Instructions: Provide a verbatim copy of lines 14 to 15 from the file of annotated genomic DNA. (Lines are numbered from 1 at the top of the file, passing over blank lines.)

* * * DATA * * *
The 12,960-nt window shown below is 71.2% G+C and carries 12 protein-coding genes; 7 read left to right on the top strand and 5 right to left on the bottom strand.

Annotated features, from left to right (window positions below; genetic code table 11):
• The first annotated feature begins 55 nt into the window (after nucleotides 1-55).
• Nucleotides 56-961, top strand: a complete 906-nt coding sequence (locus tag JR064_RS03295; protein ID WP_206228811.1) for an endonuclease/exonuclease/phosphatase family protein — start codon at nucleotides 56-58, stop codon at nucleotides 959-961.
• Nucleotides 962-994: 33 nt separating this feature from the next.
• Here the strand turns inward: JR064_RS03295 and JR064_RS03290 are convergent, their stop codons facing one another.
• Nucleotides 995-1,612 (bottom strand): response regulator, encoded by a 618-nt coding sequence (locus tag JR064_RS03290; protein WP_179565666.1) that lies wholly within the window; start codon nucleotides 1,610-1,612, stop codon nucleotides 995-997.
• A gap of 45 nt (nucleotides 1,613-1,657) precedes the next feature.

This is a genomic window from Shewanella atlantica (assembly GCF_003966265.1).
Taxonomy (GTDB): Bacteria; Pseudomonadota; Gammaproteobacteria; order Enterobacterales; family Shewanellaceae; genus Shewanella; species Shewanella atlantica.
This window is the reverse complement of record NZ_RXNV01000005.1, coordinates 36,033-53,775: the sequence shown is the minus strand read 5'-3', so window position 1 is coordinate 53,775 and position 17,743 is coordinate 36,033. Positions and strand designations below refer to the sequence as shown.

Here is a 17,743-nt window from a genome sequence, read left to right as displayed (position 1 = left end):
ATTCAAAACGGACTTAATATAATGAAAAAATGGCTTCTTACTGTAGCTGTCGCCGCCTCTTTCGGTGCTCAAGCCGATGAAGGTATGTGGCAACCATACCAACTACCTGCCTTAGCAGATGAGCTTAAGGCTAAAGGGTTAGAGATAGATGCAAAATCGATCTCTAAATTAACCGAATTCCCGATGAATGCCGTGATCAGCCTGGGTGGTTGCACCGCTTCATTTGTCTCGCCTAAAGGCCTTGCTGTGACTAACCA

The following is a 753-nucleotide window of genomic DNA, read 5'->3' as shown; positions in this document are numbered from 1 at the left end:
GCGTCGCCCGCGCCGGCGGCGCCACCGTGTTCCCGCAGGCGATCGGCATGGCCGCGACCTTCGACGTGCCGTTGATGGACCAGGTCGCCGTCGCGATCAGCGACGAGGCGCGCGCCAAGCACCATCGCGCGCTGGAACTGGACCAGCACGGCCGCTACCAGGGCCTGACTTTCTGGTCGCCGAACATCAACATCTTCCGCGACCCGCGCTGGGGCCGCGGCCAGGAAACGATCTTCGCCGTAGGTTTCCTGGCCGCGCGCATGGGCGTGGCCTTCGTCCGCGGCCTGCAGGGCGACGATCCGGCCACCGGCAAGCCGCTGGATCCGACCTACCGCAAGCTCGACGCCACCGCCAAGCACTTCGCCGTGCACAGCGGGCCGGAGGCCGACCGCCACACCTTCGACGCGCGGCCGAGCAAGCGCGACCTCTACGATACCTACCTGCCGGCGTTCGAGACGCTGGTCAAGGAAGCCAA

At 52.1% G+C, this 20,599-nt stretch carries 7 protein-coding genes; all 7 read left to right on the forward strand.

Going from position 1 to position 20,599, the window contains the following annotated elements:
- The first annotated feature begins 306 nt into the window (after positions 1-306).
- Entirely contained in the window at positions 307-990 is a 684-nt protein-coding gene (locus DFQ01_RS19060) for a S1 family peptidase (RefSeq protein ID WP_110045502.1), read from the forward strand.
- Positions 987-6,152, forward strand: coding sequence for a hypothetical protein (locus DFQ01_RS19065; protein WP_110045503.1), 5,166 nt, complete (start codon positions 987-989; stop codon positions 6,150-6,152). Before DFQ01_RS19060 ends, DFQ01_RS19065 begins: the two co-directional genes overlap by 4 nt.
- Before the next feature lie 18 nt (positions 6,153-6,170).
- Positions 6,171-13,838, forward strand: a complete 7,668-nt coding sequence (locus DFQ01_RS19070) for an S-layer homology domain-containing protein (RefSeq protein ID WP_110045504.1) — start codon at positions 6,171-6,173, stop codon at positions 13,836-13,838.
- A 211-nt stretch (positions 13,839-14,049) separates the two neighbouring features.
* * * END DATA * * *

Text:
The following is a 753-nucleotide window of genomic DNA, read 5'->3' as shown; positions in this document are numbered from 1 at the left end:
GCGTCGCCCGCGCCGGCGGCGCCACCGTGTTCCCGCAGGCGATCGGCATGGCCGCGACCTTCGACGTGCCGTTGATGGACCAGGTCGCCGTCGCGATCAGCGACGAGGCGCGCGCCAAGCACCATCGCGCGCTGGAACTGGACCAGCACGGCCGCTACCAGGGCCTGACTTTCTGGTCGCCGAACATCAACATCTTCCGCGACCCGCGCTGGGGCCGCGGCCAGGAAACGATCTTCGCCGTAGGTTTCCTGGCCGCGCGCATGGGCGTGGCCTTCGTCCGCGGCCTGCAGGGCGACGATCCGGCCACCGGCAAGCCGCTGGATCCGACCTACCGCAAGCTCGACGCCACCGCCAAGCACTTCGCCGTGCACAGCGGGCCGGAGGCCGACCGCCACACCTTCGACGCGCGGCCGAGCAAGCGCGACCTCTACGATACCTACCTGCCGGCGTTCGAGACGCTGGTCAAGGAAGCCAA